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El Norte– Gregory Nava’s highly effective portrait of two Guatemalan siblings who make their way to the U.S. after their father is killed by a government death squad will stay with you long after credits roll. The two leads deliver naturalistic performances as a brother and sister who maintain unfaltering optimism, despite fate and circumstance thwarting them at every turn. Claustrophobic viewers should be warned: a harrowing scene featuring an encounter with a rat colony during an underground border crossing will give you nightmares. Don’t expect a Hollywood ending; this is an uncompromising look at the plight of undocumented workers and how they are exploited.

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The Grapes of Wrath– I’m stymied for any hitherto unspoken superlatives to ladle onto John Ford’s powerfully affecting 1940 film (adapted from John Steinbeck’s novel), so I won’t pretend to have any. Suffice it to say, this comes closest to nabbing the title as the quintessential film about the struggle of America’s “salt of the earth” during the Great Depression. Perhaps we can take comfort in the possibility that no matter how bad things get, Henry Fonda’s unforgettable embodiment of Tom Joad will “be there…all around, in the dark.” Ford was on a roll; the very next year, he followed up with How Green Was My Valley, another classic about a working class family (this time set in a Welsh mining town) which snagged a Best Picture Oscar.

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Harlan County, USA-Barbara Kopple’s award-winning film is not only an extraordinary document about an acrimonious coal miner’s strike in Harlan County, Kentucky back in 1973, but remains one of the best American documentaries ever made. Kopple’s film has everything that you look for in any great work of cinema: drama, conflict, suspense, and redemption. Kopple and crew are so deeply embedded that you may find yourself ducking during an infamous, harrowing scene where a company-hired thug fires off a round directly toward the camera operator (it’s a wonder the filmmakers lived to tell this tale).

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Made in Dagenham– Based on a true story, this 2011 film stars the delightful Sally Hawkins as Rita O’Grady, a working mum employed at the Dagenham, England Ford plant in 1968. She worked in a run-down, segregated section of the plant where 187 female machinists toiled away for a fraction of what male employees were paid; the company justified the inequity by classifying female workers as “unskilled labor”.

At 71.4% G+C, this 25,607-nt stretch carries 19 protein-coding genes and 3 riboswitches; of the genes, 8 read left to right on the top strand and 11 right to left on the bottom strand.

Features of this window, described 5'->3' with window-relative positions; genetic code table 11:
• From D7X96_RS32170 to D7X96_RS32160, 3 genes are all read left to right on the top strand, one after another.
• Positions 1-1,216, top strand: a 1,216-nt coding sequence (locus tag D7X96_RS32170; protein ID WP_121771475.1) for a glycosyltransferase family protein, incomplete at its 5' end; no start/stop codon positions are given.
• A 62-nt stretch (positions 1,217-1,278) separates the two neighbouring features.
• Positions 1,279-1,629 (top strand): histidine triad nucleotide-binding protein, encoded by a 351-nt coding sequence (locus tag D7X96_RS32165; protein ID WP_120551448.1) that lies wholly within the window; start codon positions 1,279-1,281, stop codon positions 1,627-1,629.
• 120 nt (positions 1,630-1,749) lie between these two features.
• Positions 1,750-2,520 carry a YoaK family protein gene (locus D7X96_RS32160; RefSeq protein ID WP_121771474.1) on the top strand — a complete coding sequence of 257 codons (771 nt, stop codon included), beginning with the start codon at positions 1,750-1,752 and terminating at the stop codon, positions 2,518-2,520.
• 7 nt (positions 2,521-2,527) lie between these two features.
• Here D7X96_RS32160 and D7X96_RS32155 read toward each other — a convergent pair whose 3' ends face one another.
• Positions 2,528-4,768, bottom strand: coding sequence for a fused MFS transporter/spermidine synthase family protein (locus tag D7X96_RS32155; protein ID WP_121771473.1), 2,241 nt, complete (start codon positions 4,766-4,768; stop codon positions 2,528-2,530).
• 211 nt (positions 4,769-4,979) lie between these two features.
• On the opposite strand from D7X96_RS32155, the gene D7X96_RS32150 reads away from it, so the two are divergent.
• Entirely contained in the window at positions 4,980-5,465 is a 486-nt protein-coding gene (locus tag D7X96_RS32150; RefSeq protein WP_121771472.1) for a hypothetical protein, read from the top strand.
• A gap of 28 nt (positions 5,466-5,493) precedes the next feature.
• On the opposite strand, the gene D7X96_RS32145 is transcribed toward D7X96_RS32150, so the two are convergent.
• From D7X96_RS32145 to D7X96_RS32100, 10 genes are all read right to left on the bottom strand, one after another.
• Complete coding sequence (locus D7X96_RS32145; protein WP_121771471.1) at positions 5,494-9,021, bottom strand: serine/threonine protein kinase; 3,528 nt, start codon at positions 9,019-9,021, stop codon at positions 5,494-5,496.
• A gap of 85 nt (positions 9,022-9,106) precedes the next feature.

Encouraged by her empathetic shop steward (Bob Hoskins), the initially reticent Rita finds her “voice” and surprises family, co-workers and herself with a formidable ability to rally the troops and affect real change. An engaging ensemble piece (directed by Nigel Cole and written by William Ivory) with a standout supporting performance by Miranda Richardson as a government minister. More substantive, inspirational, progressive rabble-rousers like this at the multiplex, please.

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Matewan– It’s easy to forget much blood was spilled in order to lay the foundation for those labor laws we take for granted in the modern workplace. John Sayles remind us about that in this well-acted and handsomely mounted drama. Based on a true story, it is set during the 1920s, in West Virginia coal country. Chris Cooper is excellent portraying an outsider labor organizer who becomes embroiled in a violent local conflict between coal company thugs and fed-up miners who are desperately trying to unionize.

Like all of the historical dramas he has tackled, Sayles delivers a compelling narrative, rich in characterizations and steeped in verisimilitude (beautifully shot by Haskell Wexler). In addition to Cooper, you’ll recognize many Sayles regulars in this fine ensemble cast (like David Strathairn and Mary McDonnell). The film also features a well-curated folk/blues/traditional bluegrass soundtrack.

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Modern Times-Charlie Chaplin’s 1936 masterpiece about man vs. automation (among other things) has aged quite well. This probably has everything to do with his  timeless embodiment of the Everyman (our technology may be evolving, but that doesn’t necessarily mean that we are). Although referred to as his “last silent film”, it’s not 100% “silent”. There’s no dialogue, per se, but Chaplin does find ingenious ways to work a few lines in (via technological devices). His expert use of sound effects in this film is unparalleled, particularly in a classic sequence where Chaplin, a hapless assembly line worker, literally ends up “part of the machine”. Paulette Goddard (then Mrs. Chaplin) is on board for the pathos. Brilliant, hilarious and prescient.

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Norma Rae-Martin Ritt’s 1979 film about a minimum-wage textile worker (Sally Field) turned union activist launched what I call the “Whistle-blowin’ Workin’ Mom” genre (Silkwood, Erin Brockovich, etc). Field gives an outstanding performance (and deservedly picked up a ‘Best Actress’ Oscar) as the title character, who gets fired up by a passionate labor organizer from NYC (Ron Leibman, in his best role). An inspirational film, bolstered by a fine screenplay (Irving Ravetch and Harriet Frank, Jr.) and supporting cast (including Beau Bridges, Pat Hingle and Barbara Baxley).

On the Waterfront– “It wuz you, Chahlee.” The betrayal! And the pain. It’s all  there on Marlon Brando’s face as he delivers one of the most oft-quoted monologues in cinema. Brando leads an exemplary cast that includes Rod Steiger, Lee J. Cobb, Karl Malden and Eva Marie Saint in this absorbing portrait of a New York dock worker who takes a virtual one-man stand against a powerful and corrupt union official. The trifecta of Brando’s iconic performance, Elia Kazan’s direction, and Budd Schulberg’s well-constructed screenplay adds up to one of the best American dramas of the 1950s.